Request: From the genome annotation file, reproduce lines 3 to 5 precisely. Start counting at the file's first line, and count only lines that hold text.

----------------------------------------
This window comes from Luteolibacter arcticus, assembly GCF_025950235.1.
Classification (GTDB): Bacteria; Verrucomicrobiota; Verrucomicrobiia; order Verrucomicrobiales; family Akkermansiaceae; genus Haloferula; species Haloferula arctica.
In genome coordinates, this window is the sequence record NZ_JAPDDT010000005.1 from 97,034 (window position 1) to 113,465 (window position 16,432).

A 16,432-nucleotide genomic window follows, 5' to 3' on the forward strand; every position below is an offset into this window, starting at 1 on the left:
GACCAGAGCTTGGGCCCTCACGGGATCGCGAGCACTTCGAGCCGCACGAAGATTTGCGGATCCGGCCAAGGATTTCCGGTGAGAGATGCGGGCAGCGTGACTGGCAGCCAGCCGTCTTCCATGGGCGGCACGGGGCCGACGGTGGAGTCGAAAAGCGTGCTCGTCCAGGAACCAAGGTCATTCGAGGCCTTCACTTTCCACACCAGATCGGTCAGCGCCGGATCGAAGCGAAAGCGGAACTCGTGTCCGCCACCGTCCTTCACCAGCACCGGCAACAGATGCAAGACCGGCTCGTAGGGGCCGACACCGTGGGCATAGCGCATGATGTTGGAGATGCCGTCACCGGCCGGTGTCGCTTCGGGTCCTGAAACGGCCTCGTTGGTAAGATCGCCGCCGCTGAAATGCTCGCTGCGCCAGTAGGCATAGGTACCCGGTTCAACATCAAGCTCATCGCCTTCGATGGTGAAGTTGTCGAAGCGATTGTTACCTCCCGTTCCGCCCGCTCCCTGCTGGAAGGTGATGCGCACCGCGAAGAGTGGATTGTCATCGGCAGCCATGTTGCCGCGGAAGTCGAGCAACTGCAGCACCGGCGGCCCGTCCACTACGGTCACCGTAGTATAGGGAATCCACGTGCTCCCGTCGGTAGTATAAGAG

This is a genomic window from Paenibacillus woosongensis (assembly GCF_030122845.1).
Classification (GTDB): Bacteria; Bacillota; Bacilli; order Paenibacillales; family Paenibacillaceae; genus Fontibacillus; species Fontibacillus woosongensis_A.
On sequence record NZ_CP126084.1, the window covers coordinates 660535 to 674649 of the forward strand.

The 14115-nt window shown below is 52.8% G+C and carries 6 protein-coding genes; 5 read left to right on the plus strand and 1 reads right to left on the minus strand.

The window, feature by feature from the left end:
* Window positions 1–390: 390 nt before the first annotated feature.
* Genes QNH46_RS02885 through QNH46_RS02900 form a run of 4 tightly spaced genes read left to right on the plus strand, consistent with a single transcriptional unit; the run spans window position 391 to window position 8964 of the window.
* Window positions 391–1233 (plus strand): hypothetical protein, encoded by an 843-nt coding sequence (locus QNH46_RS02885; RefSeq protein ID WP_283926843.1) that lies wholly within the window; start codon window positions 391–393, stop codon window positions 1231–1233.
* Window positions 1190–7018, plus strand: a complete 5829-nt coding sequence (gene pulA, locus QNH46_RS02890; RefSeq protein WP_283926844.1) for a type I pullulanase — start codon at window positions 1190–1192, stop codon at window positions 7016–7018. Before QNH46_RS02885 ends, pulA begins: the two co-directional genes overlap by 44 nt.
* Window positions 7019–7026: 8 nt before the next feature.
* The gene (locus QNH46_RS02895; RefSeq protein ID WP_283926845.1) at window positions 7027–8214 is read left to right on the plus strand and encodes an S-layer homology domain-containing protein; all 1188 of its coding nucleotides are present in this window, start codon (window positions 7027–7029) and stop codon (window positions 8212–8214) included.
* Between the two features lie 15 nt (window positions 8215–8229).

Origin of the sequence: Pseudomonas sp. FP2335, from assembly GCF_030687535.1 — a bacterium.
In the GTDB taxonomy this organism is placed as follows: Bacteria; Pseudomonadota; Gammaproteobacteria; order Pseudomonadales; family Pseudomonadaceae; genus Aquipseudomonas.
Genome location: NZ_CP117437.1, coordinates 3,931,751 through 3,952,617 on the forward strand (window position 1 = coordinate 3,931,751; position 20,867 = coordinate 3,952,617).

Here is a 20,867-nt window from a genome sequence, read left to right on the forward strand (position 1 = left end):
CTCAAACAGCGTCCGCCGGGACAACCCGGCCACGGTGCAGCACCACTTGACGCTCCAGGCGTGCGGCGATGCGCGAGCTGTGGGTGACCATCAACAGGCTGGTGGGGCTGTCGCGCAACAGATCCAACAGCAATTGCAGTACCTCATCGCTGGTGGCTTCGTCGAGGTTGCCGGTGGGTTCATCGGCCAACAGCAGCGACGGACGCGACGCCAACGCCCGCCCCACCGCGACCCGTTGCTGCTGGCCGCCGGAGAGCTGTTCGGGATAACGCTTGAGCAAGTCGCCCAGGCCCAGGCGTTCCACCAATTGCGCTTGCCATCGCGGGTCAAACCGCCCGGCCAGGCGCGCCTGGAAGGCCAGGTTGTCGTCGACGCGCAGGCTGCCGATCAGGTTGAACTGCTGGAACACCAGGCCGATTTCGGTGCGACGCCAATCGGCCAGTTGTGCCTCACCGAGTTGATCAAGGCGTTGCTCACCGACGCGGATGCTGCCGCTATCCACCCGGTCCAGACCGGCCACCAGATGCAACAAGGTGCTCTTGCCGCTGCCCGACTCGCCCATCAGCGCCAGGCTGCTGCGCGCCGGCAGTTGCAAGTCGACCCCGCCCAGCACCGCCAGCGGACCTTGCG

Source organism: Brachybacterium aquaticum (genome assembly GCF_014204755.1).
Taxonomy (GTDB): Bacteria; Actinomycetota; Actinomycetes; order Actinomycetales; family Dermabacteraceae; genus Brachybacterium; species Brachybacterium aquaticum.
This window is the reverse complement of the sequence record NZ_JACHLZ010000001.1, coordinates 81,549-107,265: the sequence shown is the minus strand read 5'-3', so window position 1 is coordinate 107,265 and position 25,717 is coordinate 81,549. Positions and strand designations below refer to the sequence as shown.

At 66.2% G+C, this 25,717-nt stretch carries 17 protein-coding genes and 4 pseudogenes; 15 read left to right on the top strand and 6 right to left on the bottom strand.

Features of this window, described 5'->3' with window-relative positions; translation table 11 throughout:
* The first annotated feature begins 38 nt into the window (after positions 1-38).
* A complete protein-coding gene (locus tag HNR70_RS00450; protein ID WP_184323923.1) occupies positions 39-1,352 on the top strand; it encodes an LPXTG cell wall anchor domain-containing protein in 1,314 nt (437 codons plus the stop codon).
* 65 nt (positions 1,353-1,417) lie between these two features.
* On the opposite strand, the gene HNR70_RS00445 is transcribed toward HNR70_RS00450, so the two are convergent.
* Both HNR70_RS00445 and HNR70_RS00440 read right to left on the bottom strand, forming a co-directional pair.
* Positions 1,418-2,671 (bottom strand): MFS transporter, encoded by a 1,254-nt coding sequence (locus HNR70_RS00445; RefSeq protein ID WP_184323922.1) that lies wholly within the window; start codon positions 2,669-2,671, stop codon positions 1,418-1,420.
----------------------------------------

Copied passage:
In genome coordinates, this window is the sequence record NZ_JAPDDT010000005.1 from 97,034 (window position 1) to 113,465 (window position 16,432).

A 16,432-nucleotide genomic window follows, 5' to 3' on the forward strand; every position below is an offset into this window, starting at 1 on the left:
GACCAGAGCTTGGGCCCTCACGGGATCGCGAGCACTTCGAGCCGCACGAAGATTTGCGGATCCGGCCAAGGATTTCCGGTGAGAGATGCGGGCAGCGTGACTGGCAGCCAGCCGTCTTCCATGGGCGGCACGGGGCCGACGGTGGAGTCGAAAAGCGTGCTCGTCCAGGAACCAAGGTCATTCGAGGCCTTCACTTTCCACACCAGATCGGTCAGCGCCGGATCGAAGCGAAAGCGGAACTCGTGTCCGCCACCGTCCTTCACCAGCACCGGCAACAGATGCAAGACCGGCTCGTAGGGGCCGACACCGTGGGCATAGCGCATGATGTTGGAGATGCCGTCACCGGCCGGTGTCGCTTCGGGTCCTGAAACGGCCTCGTTGGTAAGATCGCCGCCGCTGAAATGCTCGCTGCGCCAGTAGGCATAGGTACCCGGTTCAACATCAAGCTCATCGCCTTCGATGGTGAAGTTGTCGAAGCGATTGTTACCTCCCGTTCCGCCCGCTCCCTGCTGGAAGGTGATGCGCACCGCGAAGAGTGGATTGTCATCGGCAGCCATGTTGCCGCGGAAGTCGAGCAACTGCAGCACCGGCGGCCCGTCCACTACGGTCACCGTAGTATAGGGAATCCACGTGCTCCCGTCGGTAGTATAAGAG